We affirm Indigenous sovereignty and acknowledge that the Salus Center occupies the ancestral, traditional, and contemporary lands of the Anishinaabeg--Three Fires Confederacy of Ojibwe, Odawa, and Potawatomi peoples.
What We Do
Collaborate with individuals and community groups to host/facilitate events and activities that promote an inclusive and informed LGBTQIA+ community in Lansing
Partner with local organizations to amplify and advocate for the specific needs of the LGBTQIA+ community in Lansing
Serve as an information clearinghouse for LGBTQIA+ resources
We envision a Lansing LGBTQIA+ community that thrives without barriers.
The Salus Center serves Lansing’s LGBTQIA+ communities as a gathering space and information hub, and we advocate for the rights of our community members by honoring and affirming the interconnectedness of oppression. We empower you to build on the legacy of LGBTQIA+ activism and manifest a life that is authentic, safe, and full.
Lansing's only LGBTQIA+ Community Center
The Salus Center was founded in 2017 by Phiwa Langeni to fulfill the need he saw in Lansing for a central and intersectional LGBTQIA+ community center. The center moved locations to our current downtown residence on Washington Square in 2018. When Phiwa stepped down from their role in 2020, the tri-directors, Oprah Jrenal, Izze Copeland, and Dio Aldridge, took on leadership roles to steward Salus into a new era in the midst of the pandemic. Since their year of vital work, the Salus Center has been led by a board of directors. As of 2023, the Salus Center continues to grow, now with our first full-time employee and increasing support groups and community partnerships.
Phiwa on the meaning of "Salus":
Salus is the Latin word for wholeness and well-being, which is at the core of our mission, values, and practices. This name was chosen because it’s uncommon enough to exist without the baggage of some equivalent words already in regular rotation. As a community, we can together create what salus means in this time and place in relevant and relatable ways. Put simply, Salus Center is about cultivating and encouraging people to grow into their fullest selves, not just the identity-specific issues that face them at any given time. While, yes, we continue addressing the symptoms of having particular identities in a world that isn’t always ready to receive us, we will also be focusing on healing the internal divides LGBTQ folk have learned to embody as a matter of survival and safety.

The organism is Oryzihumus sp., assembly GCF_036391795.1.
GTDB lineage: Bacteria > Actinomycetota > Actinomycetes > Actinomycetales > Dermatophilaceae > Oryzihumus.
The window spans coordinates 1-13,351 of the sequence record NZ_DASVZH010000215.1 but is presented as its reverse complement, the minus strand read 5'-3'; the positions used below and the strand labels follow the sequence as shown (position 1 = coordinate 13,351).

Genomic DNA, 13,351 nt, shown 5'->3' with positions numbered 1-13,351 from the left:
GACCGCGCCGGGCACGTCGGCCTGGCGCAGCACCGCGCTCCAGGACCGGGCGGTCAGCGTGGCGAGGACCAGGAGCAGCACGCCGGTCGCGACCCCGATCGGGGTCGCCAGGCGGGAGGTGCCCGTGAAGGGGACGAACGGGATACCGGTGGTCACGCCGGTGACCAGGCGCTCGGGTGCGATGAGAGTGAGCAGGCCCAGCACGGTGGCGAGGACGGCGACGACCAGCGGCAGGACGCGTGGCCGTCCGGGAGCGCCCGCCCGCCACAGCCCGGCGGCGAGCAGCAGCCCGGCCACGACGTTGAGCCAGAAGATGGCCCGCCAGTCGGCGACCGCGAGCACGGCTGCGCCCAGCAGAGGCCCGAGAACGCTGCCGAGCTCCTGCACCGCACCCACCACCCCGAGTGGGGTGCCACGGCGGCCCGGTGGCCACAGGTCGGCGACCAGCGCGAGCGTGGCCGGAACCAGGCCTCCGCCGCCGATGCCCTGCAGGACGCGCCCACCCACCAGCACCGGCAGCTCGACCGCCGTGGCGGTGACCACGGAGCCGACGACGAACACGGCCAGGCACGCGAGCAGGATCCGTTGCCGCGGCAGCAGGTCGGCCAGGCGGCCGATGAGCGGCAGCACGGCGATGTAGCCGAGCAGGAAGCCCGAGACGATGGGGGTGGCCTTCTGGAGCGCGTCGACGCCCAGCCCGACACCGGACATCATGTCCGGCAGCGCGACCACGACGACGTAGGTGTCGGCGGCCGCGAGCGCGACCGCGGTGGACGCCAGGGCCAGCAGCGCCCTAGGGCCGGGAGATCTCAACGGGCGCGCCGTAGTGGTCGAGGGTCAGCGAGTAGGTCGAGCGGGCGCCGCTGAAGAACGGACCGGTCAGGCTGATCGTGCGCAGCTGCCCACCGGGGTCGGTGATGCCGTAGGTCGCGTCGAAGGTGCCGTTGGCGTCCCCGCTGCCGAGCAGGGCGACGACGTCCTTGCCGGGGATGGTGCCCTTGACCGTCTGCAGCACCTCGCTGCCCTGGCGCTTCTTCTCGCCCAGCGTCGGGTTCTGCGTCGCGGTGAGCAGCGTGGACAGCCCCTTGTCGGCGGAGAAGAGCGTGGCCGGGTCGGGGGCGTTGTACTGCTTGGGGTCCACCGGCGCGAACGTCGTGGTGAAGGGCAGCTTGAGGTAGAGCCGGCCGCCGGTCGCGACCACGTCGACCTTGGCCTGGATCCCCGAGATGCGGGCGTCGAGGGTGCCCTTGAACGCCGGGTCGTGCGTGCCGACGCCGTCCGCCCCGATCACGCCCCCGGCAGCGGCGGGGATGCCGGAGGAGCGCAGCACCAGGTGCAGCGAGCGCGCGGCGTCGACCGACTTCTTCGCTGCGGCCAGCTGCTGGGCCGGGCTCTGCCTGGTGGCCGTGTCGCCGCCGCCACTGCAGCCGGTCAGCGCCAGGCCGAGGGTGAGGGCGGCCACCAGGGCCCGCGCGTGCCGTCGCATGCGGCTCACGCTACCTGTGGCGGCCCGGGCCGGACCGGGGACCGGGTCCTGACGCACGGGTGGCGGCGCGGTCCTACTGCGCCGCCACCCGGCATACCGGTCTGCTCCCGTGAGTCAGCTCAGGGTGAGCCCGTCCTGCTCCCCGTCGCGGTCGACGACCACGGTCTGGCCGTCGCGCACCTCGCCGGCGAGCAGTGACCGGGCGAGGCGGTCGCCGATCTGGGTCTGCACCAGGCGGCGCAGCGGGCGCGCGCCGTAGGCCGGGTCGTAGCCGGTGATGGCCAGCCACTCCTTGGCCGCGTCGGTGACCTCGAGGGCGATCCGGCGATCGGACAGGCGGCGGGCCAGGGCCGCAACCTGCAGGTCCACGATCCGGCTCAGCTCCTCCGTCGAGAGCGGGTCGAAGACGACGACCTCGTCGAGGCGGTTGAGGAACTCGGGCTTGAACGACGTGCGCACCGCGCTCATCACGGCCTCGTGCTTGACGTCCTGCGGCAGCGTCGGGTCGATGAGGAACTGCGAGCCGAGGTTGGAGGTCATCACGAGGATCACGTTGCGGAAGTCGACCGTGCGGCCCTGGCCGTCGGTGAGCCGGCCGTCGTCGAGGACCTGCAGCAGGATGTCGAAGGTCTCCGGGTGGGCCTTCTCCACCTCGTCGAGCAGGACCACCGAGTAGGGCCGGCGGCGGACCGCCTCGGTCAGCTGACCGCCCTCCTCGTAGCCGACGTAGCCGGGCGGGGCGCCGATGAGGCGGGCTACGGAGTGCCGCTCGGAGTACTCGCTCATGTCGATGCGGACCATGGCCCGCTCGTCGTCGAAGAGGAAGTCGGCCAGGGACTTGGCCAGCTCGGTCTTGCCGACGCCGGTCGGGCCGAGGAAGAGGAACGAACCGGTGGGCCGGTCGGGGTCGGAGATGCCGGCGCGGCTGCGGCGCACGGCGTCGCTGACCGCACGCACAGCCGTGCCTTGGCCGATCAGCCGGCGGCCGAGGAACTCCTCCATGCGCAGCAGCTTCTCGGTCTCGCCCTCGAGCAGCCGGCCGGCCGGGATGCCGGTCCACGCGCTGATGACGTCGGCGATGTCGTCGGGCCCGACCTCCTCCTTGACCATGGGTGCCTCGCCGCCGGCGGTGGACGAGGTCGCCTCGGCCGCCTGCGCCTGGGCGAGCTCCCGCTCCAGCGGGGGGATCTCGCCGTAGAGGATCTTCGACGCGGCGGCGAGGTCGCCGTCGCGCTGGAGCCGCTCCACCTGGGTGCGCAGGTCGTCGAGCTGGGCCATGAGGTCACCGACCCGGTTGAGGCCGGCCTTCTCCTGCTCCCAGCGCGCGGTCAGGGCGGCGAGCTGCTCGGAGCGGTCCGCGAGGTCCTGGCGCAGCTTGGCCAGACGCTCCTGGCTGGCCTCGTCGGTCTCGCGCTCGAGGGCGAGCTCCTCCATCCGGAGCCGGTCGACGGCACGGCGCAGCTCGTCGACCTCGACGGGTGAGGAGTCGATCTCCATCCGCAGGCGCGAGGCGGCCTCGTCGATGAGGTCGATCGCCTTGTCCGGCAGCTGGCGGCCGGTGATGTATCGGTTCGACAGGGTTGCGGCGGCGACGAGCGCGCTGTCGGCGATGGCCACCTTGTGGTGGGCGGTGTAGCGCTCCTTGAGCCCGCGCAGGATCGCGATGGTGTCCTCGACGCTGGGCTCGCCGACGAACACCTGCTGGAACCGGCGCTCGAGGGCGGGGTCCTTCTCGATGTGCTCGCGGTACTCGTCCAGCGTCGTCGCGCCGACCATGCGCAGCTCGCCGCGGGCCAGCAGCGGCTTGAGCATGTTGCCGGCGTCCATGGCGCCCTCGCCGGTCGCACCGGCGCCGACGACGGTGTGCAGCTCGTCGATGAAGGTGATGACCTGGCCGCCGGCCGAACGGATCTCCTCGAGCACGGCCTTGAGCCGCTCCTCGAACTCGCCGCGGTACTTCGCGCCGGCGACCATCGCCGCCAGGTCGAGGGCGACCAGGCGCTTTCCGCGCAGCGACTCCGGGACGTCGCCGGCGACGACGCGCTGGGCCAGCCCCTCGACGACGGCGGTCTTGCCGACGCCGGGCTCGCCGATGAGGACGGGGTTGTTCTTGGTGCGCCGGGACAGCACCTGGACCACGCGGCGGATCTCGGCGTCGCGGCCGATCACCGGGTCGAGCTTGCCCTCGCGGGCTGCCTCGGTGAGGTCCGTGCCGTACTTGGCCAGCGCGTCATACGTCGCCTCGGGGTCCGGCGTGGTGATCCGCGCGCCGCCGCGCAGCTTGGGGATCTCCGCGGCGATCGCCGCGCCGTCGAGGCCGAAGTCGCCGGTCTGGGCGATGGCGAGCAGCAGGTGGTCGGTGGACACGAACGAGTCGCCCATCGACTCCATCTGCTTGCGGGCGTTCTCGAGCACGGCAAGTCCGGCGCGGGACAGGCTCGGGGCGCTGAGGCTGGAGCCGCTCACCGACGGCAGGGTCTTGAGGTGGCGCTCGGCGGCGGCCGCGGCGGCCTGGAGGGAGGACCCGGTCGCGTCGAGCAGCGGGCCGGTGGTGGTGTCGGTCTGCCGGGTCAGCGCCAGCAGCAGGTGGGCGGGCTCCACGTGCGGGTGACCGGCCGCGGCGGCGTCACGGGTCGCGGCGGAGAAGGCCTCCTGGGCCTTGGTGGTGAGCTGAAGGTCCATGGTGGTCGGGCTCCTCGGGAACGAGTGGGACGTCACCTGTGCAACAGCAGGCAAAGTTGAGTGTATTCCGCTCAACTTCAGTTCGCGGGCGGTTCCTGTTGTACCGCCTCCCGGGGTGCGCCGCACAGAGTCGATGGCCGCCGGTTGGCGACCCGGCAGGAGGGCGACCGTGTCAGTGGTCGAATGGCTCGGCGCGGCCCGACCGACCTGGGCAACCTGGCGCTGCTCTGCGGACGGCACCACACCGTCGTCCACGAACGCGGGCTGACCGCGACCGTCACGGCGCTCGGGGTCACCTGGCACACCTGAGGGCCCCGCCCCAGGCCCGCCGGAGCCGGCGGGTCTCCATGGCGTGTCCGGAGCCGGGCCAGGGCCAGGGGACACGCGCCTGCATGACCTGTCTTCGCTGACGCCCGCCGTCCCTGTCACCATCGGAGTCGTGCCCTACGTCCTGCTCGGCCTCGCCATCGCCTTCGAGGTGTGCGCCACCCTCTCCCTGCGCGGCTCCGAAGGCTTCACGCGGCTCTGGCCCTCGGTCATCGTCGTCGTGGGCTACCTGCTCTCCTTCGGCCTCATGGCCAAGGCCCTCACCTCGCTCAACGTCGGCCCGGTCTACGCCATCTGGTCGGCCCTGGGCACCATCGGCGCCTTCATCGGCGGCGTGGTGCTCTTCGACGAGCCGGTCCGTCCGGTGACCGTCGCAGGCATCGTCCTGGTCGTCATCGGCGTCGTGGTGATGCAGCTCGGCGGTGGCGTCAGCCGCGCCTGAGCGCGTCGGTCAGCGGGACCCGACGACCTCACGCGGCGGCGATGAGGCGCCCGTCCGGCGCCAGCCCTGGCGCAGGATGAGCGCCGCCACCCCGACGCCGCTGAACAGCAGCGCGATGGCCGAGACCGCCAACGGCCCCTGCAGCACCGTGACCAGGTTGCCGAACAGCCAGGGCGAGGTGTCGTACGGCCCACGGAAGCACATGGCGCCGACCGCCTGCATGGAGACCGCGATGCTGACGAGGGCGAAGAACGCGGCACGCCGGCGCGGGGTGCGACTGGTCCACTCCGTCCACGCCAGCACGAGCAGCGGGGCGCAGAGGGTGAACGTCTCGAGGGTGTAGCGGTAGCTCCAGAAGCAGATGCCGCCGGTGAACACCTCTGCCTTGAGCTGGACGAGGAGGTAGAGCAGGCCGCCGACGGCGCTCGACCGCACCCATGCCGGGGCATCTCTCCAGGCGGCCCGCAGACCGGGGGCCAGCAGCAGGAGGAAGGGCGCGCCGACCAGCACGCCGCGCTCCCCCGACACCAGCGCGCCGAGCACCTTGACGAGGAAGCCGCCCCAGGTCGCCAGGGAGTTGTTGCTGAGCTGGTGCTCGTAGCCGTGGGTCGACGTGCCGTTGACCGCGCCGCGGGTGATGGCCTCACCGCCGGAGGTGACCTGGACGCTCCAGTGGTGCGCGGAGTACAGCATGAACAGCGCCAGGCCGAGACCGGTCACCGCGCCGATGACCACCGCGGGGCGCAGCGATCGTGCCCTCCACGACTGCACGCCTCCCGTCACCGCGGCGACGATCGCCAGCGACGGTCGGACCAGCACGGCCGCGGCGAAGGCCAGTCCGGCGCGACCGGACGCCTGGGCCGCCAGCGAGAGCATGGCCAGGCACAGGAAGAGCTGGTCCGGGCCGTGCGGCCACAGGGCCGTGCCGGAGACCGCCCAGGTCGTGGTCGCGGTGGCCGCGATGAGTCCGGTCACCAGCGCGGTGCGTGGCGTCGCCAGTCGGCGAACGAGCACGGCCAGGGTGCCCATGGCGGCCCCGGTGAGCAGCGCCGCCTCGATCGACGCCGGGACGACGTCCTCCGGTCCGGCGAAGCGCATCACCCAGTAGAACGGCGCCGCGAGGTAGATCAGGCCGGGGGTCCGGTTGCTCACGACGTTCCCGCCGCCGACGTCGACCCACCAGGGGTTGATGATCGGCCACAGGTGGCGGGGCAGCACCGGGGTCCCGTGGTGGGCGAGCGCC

No one ought to find the need to diminish any aspect of themself for the sake of community. In my experience, for example, if I want to be in religious spaces, to keep my queerness intact, I often have to be in primarily white spaces and tone down my blackness. If I want to be unapologetically black in religious spaces, I often have to check my queerness at the door. When I’m in queer spaces, it has become necessary to squelch my religious identity because of the harm and violence done in the name of religion (and particularly Christianity in this part of the world). From this posture, Salus Center’s very existence is an ever-evolving work of art; (re)creating space and possibility for many who have few places, if any, to fully embody the many aspects of their lives.
It is a place in which a person can bring their fullest selves, no matter the combination of their identities.